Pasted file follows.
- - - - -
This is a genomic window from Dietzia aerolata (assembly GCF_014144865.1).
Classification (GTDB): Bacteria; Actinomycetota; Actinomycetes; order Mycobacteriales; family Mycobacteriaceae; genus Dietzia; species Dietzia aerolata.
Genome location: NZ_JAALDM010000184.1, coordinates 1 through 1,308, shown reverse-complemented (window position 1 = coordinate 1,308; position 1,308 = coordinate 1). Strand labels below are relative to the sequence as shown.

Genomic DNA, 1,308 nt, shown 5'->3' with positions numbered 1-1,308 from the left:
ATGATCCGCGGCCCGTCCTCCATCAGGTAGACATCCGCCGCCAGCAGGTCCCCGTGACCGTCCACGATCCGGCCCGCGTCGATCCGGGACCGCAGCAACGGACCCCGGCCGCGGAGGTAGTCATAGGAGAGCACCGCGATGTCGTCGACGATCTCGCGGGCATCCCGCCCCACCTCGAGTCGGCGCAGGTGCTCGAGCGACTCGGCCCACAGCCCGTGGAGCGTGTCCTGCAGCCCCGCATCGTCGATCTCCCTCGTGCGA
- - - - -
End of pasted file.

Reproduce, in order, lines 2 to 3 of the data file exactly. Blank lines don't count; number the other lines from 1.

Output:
Classification (GTDB): Bacteria; Actinomycetota; Actinomycetes; order Mycobacteriales; family Mycobacteriaceae; genus Dietzia; species Dietzia aerolata.
Genome location: NZ_JAALDM010000184.1, coordinates 1 through 1,308, shown reverse-complemented (window position 1 = coordinate 1,308; position 1,308 = coordinate 1). Strand labels below are relative to the sequence as shown.